May 21st, 2024

Captain sentenced to 4 years for criminal negligence in fiery deaths of 34 aboard scuba boat

By Stefanie Dazio And Amy Taxin, The Associated Press on May 2, 2024.

LOS ANGELES (AP) – A federal judge on Thursday sentenced a scuba dive boat captain to four years in custody and three years supervised release for criminal negligence after 34 people died in a fire aboard the vessel.

The Sept. 2, 2019, blaze was the deadliest maritime disaster in recent U.S. history, and prompted changes to maritime regulations, congressional reform and several ongoing lawsuits.

Captain Jerry Boylan was found guilty of one count of misconduct or neglect of ship officer last year. The charge is a pre-Civil War statute colloquially known as seaman’s manslaughter. It was designed to hold steamboat captains and crew responsible for maritime disasters.

Boylan’s appeal is ongoing. He faced up to 10 years behind bars.

The defense had asked the judge to sentence Boylan to a five-year probationary sentence, with three years to be served under house arrest.

“While the loss of life here is staggering, there can be no dispute that Mr. Boylan did not intend for anyone to die,” his attorneys wrote in a sentencing memo. “Indeed, Mr. Boylan lives with significant grief, remorse, and trauma as a result of the deaths of his passengers and crew.”

The Conception was anchored off Santa Cruz Island, 25 miles (40 kilometers) south of Santa Barbara, when it caught fire before dawn on the final day of a three-day excursion, sinking less than 100 feet (30 meters) from shore.

Thirty-three passengers and a crew member died, trapped in a bunkroom below deck. Among the dead were the deckhand, who had landed her dream job; an environmental scientist who conducted research in Antarctica; a globe-trotting couple; a Singaporean data scientist; and a family of three sisters, their father and his wife.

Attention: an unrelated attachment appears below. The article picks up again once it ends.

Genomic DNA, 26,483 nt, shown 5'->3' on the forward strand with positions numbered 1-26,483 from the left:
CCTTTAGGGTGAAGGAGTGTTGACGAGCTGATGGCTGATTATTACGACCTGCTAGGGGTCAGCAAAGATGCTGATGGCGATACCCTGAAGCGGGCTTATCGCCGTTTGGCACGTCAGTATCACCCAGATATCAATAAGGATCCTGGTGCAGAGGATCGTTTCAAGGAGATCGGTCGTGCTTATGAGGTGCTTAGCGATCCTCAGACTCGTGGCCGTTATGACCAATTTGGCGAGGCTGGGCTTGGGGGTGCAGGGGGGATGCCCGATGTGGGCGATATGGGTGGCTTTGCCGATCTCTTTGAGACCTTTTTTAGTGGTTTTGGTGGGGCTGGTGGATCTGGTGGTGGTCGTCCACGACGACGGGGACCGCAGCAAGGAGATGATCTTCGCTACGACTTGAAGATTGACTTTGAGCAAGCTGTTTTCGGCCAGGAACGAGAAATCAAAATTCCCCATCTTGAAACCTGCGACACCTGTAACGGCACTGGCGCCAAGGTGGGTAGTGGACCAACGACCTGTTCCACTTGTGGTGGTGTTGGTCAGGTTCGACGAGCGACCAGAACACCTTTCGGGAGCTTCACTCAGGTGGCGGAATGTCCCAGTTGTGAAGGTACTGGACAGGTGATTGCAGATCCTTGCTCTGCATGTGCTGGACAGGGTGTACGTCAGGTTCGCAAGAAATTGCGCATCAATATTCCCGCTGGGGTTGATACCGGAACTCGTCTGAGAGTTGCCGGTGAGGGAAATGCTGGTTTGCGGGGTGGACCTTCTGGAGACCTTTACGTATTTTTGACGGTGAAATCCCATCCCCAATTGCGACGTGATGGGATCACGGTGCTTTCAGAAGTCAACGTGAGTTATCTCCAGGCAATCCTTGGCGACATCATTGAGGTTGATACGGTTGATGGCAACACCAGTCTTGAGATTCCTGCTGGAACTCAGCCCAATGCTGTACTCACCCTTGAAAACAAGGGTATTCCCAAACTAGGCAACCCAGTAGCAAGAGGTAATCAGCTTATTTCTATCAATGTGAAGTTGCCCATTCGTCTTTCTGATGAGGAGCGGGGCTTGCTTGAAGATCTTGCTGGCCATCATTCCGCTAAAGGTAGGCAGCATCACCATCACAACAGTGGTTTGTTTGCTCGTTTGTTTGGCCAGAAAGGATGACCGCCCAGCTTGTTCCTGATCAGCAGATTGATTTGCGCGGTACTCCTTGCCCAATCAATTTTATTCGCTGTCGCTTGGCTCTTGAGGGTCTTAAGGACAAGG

Boylan was the first to abandon ship and jump overboard. Four crew members who joined him also survived.

Thursday’s sentencing was the final step in a fraught prosecution that’s lasted nearly five years and repeatedly frustrated the victims’ families.

A grand jury in 2020 initially indicted Boylan on 34 counts of seaman’s manslaughter, meaning he could have faced a total of 340 years behind bars. Boylan’s attorneys argued the deaths were the result of a single incident and not separate crimes, so prosecutors got a superseding indictment charging Boylan with only one count.

In 2022, U.S. District Judge George Wu dismissed the superseding indictment, saying it failed to specify that Boylan acted with gross negligence. Prosecutors were then forced to go before a grand jury again.

Although the exact cause of the blaze aboard the Conception remains undetermined, the prosecutors and defense sought to assign blame throughout the 10-day trial last year.

The government said Boylan failed to post the required roving night watch and never properly trained his crew in firefighting. The lack of the roving watch meant the fire was able to spread undetected across the 75-foot (23-meter) boat.

But Boylan’s attorneys sought to pin blame on Glen Fritzler, who with his wife owns Truth Aquatics Inc., which operated the Conception and two other scuba dive boats, often around the Channel Islands. They argued that Fritzler was responsible for failing to train the crew in firefighting and other safety measures, as well as creating a lax seafaring culture they called “the Fritzler way,” in which no captain who worked for him posted a roving watch.

The Fritzlers have not spoken publicly about the tragedy since an interview with a local TV station a few days after the fire. Their attorneys have never responded to requests for comment from The Associated Press.

With the conclusion of the criminal case, attention now turns to several ongoing lawsuits.

Three days after the fire, Truth Aquatics filed suit under a pre-Civil War provision of maritime law that allows it to limit its liability to the value of the remains of the boat, which was a total loss. The time-tested legal maneuver has been successfully employed by the owners of the Titanic and other vessels, and requires the Fritzlers to show they were not at fault.

That case is pending, as well as others filed by victims’ families against the Coast Guard for what they allege was lax enforcement of the roving watch requirement.

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